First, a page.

THE IGLOO PROTZEKT – 2 Weeks of Pure Outdoors in Vasilitsa

THE IGLOO PROTZEKT – 2 Weeks of Pure Outdoors in Vasilitsa

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Late in the winter of 2018, a handful of wandering snowboarders decided to establish the first ever igloo village in Greece, on Mt Vasilitsa in the Pindos Mountain range. After 2 weeks of abstract weather shifts, bear and fox visits and lots of burnt snowboard boots, this nomadic group of filthy animals was left with nothing but soaking socks and swollen faces. Oh… and good times.

The man behind the scenes, and driving force behind this entire project is Spiros Badios, adventurer, explorer, snowboarder, surfer, skater and all around legend. When he’s not building igloos he lives on the island of Corfu where he surfs, skates, snowboards, makes his own boards and fights for ecological rights. He’s also the face behind the web series Manic Side Vlog (https://www.youtube.com/user/manicsidelife) and in case you haven’t already seen the precursor to this project you can check it out here – https://youtu.be/fWugfEPEJmA

It was at Mainalo (Check out the Blog Post here) – Spiro turns to me and Billy and says – “This year I want to build a village. An igloo village. It’ll have a living room, several bedrooms, a kitchen, a fireplace and access to fresh water. Even better – it’ll be a couple minutes away from the lifts, but still hidden and tucked away so no one can disturb us.” Did I need to hear more? “Spiro, you had me at fireplace”.

So we each did our own thing over winter, sometimes meeting up randomly to hike or skate or just catch up, but we kept the village in mind and set aside some time in late March to go up to Vasilitsa and meet Spiro. Billy and I arrived one evening after driving 8 hours or so from Athens, it was 11pm when we rolled into the Vasilitsa parking lot. Spiro had been there for a couple hours and had made some good headway on the foundation, carving out the main igloo pit and laying out the blueprint. Billy and I got to work pretty fast, it was late, and cold, and we needed a roof over our head for the night. That being said, all Billy had to do was a little landscaping and set up his tent. Nonetheless I got my igloo finished in about 3 hours, with a little help, and we settled in for a good night’s sleep around 5am.

The next few days saw the arrival of several friends, some who stayed throughout like Prosalentis, and some who only stayed a couple days like Fanis, Dimitrios Nikou, Kokkinos, Argyris, Lazaros Sfendonis and lots more who came for day trips.

What’s it like living in an igloo?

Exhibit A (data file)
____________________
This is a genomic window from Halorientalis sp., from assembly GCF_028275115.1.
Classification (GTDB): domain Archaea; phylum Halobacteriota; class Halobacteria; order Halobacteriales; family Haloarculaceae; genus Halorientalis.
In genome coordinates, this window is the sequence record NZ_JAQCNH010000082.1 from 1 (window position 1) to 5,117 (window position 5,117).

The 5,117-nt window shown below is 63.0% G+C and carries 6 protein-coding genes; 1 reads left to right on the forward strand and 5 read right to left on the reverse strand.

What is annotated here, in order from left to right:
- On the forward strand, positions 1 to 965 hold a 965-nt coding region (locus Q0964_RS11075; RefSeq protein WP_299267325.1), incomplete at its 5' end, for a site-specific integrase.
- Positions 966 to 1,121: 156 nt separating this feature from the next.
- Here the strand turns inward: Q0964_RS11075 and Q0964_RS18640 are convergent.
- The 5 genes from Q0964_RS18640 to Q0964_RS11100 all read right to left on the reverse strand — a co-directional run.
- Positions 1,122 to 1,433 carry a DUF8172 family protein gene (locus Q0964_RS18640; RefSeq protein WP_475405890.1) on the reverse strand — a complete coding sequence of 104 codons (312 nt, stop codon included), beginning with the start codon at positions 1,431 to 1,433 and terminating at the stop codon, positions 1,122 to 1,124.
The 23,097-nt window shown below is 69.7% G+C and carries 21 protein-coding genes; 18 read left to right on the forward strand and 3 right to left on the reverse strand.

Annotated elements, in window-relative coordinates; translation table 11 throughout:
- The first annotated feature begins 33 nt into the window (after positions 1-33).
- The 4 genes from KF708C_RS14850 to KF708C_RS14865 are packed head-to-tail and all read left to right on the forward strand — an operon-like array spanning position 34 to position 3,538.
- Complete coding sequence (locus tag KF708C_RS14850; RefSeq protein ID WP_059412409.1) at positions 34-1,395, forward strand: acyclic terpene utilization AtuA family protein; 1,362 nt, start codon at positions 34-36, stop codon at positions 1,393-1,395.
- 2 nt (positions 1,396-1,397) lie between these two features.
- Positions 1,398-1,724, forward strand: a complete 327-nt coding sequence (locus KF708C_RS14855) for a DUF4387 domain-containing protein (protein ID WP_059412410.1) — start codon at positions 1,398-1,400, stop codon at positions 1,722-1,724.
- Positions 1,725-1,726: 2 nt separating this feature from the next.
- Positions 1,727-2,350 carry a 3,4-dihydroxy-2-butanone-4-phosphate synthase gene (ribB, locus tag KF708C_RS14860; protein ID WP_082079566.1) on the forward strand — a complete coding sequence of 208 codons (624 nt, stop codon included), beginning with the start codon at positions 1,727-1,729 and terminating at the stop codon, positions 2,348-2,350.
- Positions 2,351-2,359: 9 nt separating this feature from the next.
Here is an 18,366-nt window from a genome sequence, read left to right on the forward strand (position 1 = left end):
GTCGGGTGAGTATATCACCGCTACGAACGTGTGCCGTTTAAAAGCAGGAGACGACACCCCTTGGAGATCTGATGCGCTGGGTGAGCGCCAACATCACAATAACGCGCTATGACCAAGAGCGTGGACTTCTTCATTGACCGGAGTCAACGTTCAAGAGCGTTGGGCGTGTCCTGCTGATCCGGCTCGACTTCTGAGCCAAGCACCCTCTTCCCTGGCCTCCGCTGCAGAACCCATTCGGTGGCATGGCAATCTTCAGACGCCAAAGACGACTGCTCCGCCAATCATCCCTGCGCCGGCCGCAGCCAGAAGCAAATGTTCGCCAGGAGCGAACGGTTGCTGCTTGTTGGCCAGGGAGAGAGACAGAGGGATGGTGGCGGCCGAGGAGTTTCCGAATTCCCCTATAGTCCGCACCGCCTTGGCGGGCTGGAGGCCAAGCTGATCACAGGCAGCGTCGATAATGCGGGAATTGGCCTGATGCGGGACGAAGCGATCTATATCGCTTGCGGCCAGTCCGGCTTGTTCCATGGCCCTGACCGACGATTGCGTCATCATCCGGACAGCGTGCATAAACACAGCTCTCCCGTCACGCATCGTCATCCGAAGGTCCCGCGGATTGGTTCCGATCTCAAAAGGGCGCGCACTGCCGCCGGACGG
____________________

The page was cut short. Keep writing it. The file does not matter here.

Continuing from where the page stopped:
There’s no absolute answer. It’s not good, or bad, or cold or wet. It’s all of the above, but more importantly it’s a challenge. 2 weeks is a long time, and lots can happen. Temperatures rise and fall. It snows and then it rains and then the wind comes howling through the valley and blows everything away. It needs constant maintenance, but if you do it right and build it properly it ends up being a pretty sturdy structure. The snow melt on the inside keeps trying to form little hang points, dripping water into the igloo. With some fresh snow you just have to stucco the inside until its smooth like a dome, so any meltwater runs off to the sides and into the ground. It’s always a cool 0 degrees inside the igloo, so the cold days it’s nice and cosy, but once the temperatures rose above 0 I started sleeping in my hammock outside. I used a plastic sheet as a ground layer in the igloo to keep the moisture away from my sleeping bag, and then as a roof over the hammock outside to avoid getting rained on.

The best part of this whole experience wasn’t the proximity to the mountain, the challenge of living outdoors, the camaraderie or even the days of endless snowboarding. Don’t get me wrong, these were all amazing, but the thing that left me with the desire to go back one day and do it all again is, simply put, the fact that nothing else mattered. I was completely immersed in the experience. Every second of every day was spent thinking about what was happening. Getting firewood. Making food. maintaining the igloo. Organising the camp. Talking about the next days plans. Testing the snow. And riding. And there’s nothing better than clearing your head of everything else in the world and just focusing on being there, in the moment, with no preconceptions, no bias, no silly ideas of how things should be or what others think of this lifestyle. Just living in that moment. It sounds so cliche but dammit its so true.

I’m not going to go into details about what happened over those two weeks. Too much to mention here. And most of it is in the film. But I will say one thing. After two weeks in Vasilitsa, with Spiro, Billy, Andreas, Prosalentis, Lazaro and everyone else, my hands and feet were frozen but my heart was warm and I had a lot more love for this beautiful world we live in.

 

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Igloo architect: Spiros Badios

Filmed by: Themistocles Lambridis, Spiros Badios, Andreas Mitsioulis and Anstasia Vasilakopoulou

Featuring: Badios, Hill Bill, Zethon, Sporos, Takolas, Nikolas, Nikou, Prosalentis, Kokkinos, Argyris, LA, Marios, Antonis David, Bounovas, Jojo, Margarita, Nikos, Lida, Giorgos, Thanasis, Fasolias, Iraklis, Polimeroudis, Eleni, Katerina, Niovi.

Music:

Kalashnikov – Goran Bregovic

Βαριεμαι – Μαιρη Λω

Absolutely Nothing – The Velvoids

Dolana Dolana – Mustafa Ozkent

Τα Ρεμπετικά μας μες τη Στράτα – Σωτηρία Μπέλλου

Poison Fang – Vast Asteroid

Super Special Thanks:

Microxtreme

We Ride Local

Thinkbabymusicrecords

Nick Arkomanis

Play Recording Studio